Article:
Interdisciplinary Study

 

Programs | Minors | Prelaw | Pre-professional | Individual Interdisciplinary Courses | Donaghey Scholars

The University provides opportunities for interdisciplinary study, combining aspects of several academic disciplines that may be affiliated with more than one department or college. These include baccalaureate and associate degrees, minors, and individual courses.


Interdisciplinary Degree Programs

For more information about the programs below, students should consult the listings appearing under the appropriate department or college in this catalog.

College of Arts, Letters, and Sciences

  • Interdisciplinary Studies

College of Business

  • Interdisciplinary Business Studies
  • International Business Program

Donaghey College of Engineering and Information Technology Studies

  • Construction Management
  • BA in Web Design and Development

Undergraduate Academic Advising

  • Associate of Arts in General Studies

College of Social Sciences & Communications

  • International Studies
  • Bachelor of Applied Science
  • Legal Studies (Supplementary Major)

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Interdisciplinary Minors

For more information about the minors below, students should consult the listings appearing under the appropriate department or college in this catalog.

College of Arts, Letters, and Sciences

  • Linguistics
  • Certificate in Professional Spanish

Donaghey College of Engineering and Information Technology

  • Bioinformatics
  • Information Technology Minor
  • Information Assurance
  • Certificate in Mobile Web Design and Development

College of Social Sciences & Communications

  • Human Services
  • Nonprofit Leadership Studies
  • Gender Studies
  • International Studies
  • Legal Studies

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Legal Studies (Prelaw)

Joseph D. Giammo, Coordinator | School of Public Affairs, Ross Hall 642 | (501) 569-3331| jdgiammo@ualr.edu

Students interested in pursuing a legal career through law school should get the most from their undergraduate education. UA Little Rock offers two programs designed to build skills needed in the legal profession:

  • Bachelor of Arts in Legal Studies (Supplementary Major): Student must also select a primary major.
  • Minor in Legal Studies

BA in Legal Studies (Supplementary Major)

The School of Public Affairs BA in Legal Studies supplemental major is perfect for students interested in going to law school.  The major emphasizes building the skills that you will need to succeed, including critical thinking and effective communication, while also offering an opportunity to gain background information in a variety of areas of law.

There is no recommended set of prelaw courses, and there is no recommended prelaw major. Indeed, legal issues arise in every domain in society, from business to education, artistic creation to construction. So pick a major you love and will do well in. It will be helpful, though, if you use your minor or elective hours to become familiar with the United States legal system and to take additional challenging courses requiring complex reading and writing. Also, courses that introduce you to broad legal principles may present you with enough information to decide whether or not you want to continue with a legal education.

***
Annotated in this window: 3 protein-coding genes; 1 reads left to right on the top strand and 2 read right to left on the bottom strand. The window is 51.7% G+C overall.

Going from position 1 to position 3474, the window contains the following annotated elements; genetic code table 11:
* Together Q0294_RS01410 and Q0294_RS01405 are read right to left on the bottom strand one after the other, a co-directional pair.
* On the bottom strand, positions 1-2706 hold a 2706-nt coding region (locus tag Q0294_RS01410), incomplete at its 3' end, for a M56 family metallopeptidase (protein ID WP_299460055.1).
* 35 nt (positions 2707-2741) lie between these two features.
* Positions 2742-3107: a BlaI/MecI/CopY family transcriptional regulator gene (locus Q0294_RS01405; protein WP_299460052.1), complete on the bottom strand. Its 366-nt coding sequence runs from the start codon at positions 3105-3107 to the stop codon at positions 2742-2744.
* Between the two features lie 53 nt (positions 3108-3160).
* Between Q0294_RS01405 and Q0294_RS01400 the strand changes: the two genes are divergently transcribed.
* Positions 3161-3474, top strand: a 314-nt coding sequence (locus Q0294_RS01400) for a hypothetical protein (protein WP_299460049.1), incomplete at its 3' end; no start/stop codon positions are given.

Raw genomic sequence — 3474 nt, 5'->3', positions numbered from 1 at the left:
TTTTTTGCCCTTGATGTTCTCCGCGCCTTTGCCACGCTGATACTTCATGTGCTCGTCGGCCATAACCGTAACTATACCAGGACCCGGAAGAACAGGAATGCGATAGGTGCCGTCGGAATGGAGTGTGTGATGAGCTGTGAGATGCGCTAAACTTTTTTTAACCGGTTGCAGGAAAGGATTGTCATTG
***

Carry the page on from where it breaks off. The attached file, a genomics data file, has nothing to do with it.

Students considering attending law school will be required to complete the following during the application process:

  • your LSAT score,
  • your compiled GPA, which includes all undergraduate courses taken at all institutions—even ones you’ve re-taken, and
  • several written essays.

Your complete application should indicate you have challenged your thinking and reasoning skills in a variety of courses. Above all, you should be able to read and write well.

For additional information and resources on applying to law school, visit the UA Little Rock William H. Bowen School of Law School website at ualr.edu/law.


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  • Pre-professional Studies in the College of Arts, Letters, and Sciences
  • The College of Arts, Letters, and Sciences offers students pre-professional curricula for professional areas requiring a background in science or technology as well as in liberal arts. The associate dean and the college’s Premedical Advisory Committee advise students preparing to enter such programs. Advisement in the other pre-professional areas is available through the associate dean’s office in Engineering Technology and Applied Sciences (ETAS) 125.

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  • Individual Interdisciplinary Courses (IDST)
  • The content of each of these courses changes with each offering. Interested students should consult the list of current course offerings for the title, description, and teachers of each course. More information can be obtained from one of the instructors listed.
  • In general, interdisciplinary courses address a theme or a problem from the viewpoints of several academic disciplines or a subject that does not fall within one of those disciplines. These courses are often supervised by more than one teacher. Courses include:
  • IDST 1100, 1200, 1300
    IDST 2100, 2200, 2300
    IDST 3100, 3200, 3300
    IDST 4100, 4200, 4300
  • Each interdisciplinary studies course carries a number and title indicating that course’s level, credit hours, and subject, such as IDST 3312 The Humanities and Technology. All such courses apply as credit hours toward the total needed for graduation and as elective hours. Their applicability toward a major or minor is determined by the department, college, or school of the student’s major or minor field.

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  • Donaghey Scholars Program
  • The Donaghey Scholars Program is UA Little Rock’s University-wide honors program. Its interdisciplinary curriculum promotes critical thinking and active learning. Scholars classes demand wide reading and extensive writing and lead to vigorous discussions and frequent independent study.